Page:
INDICATOR: March Housing Starts and Industrial Production
KEY DATA: Starts: +2.8%; Permits: -2.4%/IP: +0.7%; Manufacturing: +0.5%
IN A NUTSHELL: “Housing may be coming back only slowly but the continuing rebound in manufacturing activity points to an economy that is picking up steam after the winter hibernation.”
WHAT IT MEANS: Housing activity was battered by the winter and higher mortgage rates and prices haven't helped either. Yes, housing starts improved in March, the second month of gains after a collapse in January. But the level was not nearly as high as they were at the end of last year. That may have been due to the first week of the month being pretty cold and snowy, so no judgment should be made on the status of this sector until the April numbers come in. Indeed, when you see a 31% surge in the Northeast and an astounding 65.5% rise in the Midwest, it is clear that not all of the winter's impacts have been backed out of the data. The decline in permits was not a major surprise. Starts had been running well below permit requests and builders are not spending cash on idle permits because they like to. But permits are still above starts and that does point to more construction in the months ahead.
While housing is slowly coming back, manufacturing is rebounding with a vengeance. The sharp drop in manufacturing output seen in January was wiped out in February. A solid March gain simply built on that recovery. Both durable and nondurable manufacturing activity rose, though there was a small cut back in the vehicle sector. Assembly rates, which had popped 9% in February, were scaled back a touch. Given the strength of the March sales, I suspect they will be upped again in April. With consumer and business product production up solidly, it is clear that the manufacturing improvement is broadly based.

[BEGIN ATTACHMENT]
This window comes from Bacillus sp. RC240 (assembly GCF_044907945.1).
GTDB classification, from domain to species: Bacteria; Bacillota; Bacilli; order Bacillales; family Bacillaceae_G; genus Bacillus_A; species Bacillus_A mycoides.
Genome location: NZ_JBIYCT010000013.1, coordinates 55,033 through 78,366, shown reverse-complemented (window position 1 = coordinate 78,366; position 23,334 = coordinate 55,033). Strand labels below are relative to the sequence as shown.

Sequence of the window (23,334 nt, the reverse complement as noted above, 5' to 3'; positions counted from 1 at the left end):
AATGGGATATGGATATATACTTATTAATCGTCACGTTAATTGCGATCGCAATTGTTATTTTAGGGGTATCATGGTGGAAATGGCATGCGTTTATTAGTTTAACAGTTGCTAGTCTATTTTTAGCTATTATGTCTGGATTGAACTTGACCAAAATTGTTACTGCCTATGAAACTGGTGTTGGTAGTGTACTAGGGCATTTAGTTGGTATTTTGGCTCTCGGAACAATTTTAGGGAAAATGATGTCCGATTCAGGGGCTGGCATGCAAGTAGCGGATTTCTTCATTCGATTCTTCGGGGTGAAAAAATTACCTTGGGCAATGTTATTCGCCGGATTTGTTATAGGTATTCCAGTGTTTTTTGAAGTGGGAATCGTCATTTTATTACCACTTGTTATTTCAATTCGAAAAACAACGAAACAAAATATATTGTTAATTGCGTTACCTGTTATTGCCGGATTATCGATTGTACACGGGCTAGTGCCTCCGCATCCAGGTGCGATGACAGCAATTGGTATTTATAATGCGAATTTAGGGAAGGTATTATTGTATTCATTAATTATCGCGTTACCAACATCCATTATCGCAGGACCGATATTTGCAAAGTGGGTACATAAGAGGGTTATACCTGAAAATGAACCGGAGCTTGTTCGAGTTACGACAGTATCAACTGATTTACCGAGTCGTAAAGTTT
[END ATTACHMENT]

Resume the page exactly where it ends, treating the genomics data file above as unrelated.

MARKETS AND FED POLICY IMPLICATIONS: The winter is over, though we did hit 32 degrees last night in Philadelphia with some of the northern suburbs seeing snow. Okay, maybe it is almost over. Regardless, the recovery from the problems that might have been created by the snow and cold is progressing rapidly. Yes, housing has not yet come back to levels seen in November or December 2013, but let’s give it some time. First quarter starts averaged the same as they did in 2013 and that was with the winter weather. I expect that construction will increase by about ten percent this year, which is not too shabby. But the real eye-opener was the manufacturing production numbers. After totally tanking in January, plant output recovered to post a 1.8% first quarter gain. That is in line with the roughly 2% GDP growth that I have forecasted. It also points to accelerating activity and if that momentum is sustained, we could have a very big second quarter growth rate. Investors should be buoyed by these reports as economic fundamentals, not Fed asset purchases, are the key to higher stock prices. As for the Fed, as long as the data keep improving, the tapering will continue. The FOMC meeting should confirm that expectation at its next meeting in two weeks.
Joel L. Naroff is the co-author, with veteran journalist Ron Scherer, of “Big Picture Economics: How to Navigate the New Global Economy”. Release date is April 21, 2014